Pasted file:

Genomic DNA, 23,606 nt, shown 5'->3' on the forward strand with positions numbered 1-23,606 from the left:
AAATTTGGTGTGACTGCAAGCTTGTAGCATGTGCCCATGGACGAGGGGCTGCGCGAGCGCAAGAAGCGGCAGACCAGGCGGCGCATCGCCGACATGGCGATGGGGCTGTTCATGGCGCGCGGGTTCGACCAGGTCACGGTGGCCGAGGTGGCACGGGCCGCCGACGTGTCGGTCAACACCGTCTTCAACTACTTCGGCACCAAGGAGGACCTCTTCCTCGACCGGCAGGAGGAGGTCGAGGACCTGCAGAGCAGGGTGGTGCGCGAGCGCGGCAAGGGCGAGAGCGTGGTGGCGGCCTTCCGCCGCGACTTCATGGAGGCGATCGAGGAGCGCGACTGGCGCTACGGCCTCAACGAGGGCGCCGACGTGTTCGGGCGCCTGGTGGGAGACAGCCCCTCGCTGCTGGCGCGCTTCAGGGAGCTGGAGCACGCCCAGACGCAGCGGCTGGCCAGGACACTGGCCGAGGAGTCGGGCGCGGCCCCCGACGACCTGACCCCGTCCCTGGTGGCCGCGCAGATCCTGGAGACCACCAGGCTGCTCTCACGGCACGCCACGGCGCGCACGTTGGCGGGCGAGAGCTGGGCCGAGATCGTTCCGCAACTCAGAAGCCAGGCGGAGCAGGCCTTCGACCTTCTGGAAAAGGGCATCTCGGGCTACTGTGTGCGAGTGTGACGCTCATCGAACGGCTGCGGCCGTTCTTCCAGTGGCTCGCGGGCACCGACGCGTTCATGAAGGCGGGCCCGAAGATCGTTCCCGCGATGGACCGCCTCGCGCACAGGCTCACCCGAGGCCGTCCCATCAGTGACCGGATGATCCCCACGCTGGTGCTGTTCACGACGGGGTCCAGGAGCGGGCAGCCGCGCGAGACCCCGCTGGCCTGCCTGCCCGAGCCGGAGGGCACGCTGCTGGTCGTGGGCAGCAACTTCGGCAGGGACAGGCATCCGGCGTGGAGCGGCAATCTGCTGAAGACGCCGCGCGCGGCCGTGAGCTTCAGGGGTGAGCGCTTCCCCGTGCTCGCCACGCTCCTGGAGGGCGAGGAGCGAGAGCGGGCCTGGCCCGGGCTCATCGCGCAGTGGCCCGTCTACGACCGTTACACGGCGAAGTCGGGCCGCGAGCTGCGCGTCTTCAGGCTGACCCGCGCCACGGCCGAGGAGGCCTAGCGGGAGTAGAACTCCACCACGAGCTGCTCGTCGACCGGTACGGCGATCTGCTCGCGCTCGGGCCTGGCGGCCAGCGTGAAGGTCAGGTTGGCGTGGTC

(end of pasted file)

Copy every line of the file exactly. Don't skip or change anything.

Genomic DNA, 23,606 nt, shown 5'->3' on the forward strand with positions numbered 1-23,606 from the left:
AAATTTGGTGTGACTGCAAGCTTGTAGCATGTGCCCATGGACGAGGGGCTGCGCGAGCGCAAGAAGCGGCAGACCAGGCGGCGCATCGCCGACATGGCGATGGGGCTGTTCATGGCGCGCGGGTTCGACCAGGTCACGGTGGCCGAGGTGGCACGGGCCGCCGACGTGTCGGTCAACACCGTCTTCAACTACTTCGGCACCAAGGAGGACCTCTTCCTCGACCGGCAGGAGGAGGTCGAGGACCTGCAGAGCAGGGTGGTGCGCGAGCGCGGCAAGGGCGAGAGCGTGGTGGCGGCCTTCCGCCGCGACTTCATGGAGGCGATCGAGGAGCGCGACTGGCGCTACGGCCTCAACGAGGGCGCCGACGTGTTCGGGCGCCTGGTGGGAGACAGCCCCTCGCTGCTGGCGCGCTTCAGGGAGCTGGAGCACGCCCAGACGCAGCGGCTGGCCAGGACACTGGCCGAGGAGTCGGGCGCGGCCCCCGACGACCTGACCCCGTCCCTGGTGGCCGCGCAGATCCTGGAGACCACCAGGCTGCTCTCACGGCACGCCACGGCGCGCACGTTGGCGGGCGAGAGCTGGGCCGAGATCGTTCCGCAACTCAGAAGCCAGGCGGAGCAGGCCTTCGACCTTCTGGAAAAGGGCATCTCGGGCTACTGTGTGCGAGTGTGACGCTCATCGAACGGCTGCGGCCGTTCTTCCAGTGGCTCGCGGGCACCGACGCGTTCATGAAGGCGGGCCCGAAGATCGTTCCCGCGATGGACCGCCTCGCGCACAGGCTCACCCGAGGCCGTCCCATCAGTGACCGGATGATCCCCACGCTGGTGCTGTTCACGACGGGGTCCAGGAGCGGGCAGCCGCGCGAGACCCCGCTGGCCTGCCTGCCCGAGCCGGAGGGCACGCTGCTGGTCGTGGGCAGCAACTTCGGCAGGGACAGGCATCCGGCGTGGAGCGGCAATCTGCTGAAGACGCCGCGCGCGGCCGTGAGCTTCAGGGGTGAGCGCTTCCCCGTGCTCGCCACGCTCCTGGAGGGCGAGGAGCGAGAGCGGGCCTGGCCCGGGCTCATCGCGCAGTGGCCCGTCTACGACCGTTACACGGCGAAGTCGGGCCGCGAGCTGCGCGTCTTCAGGCTGACCCGCGCCACGGCCGAGGAGGCCTAGCGGGAGTAGAACTCCACCACGAGCTGCTCGTCGACCGGTACGGCGATCTGCTCGCGCTCGGGCCTGGCGGCCAGCGTGAAGGTCAGGTTGGCGTGGTC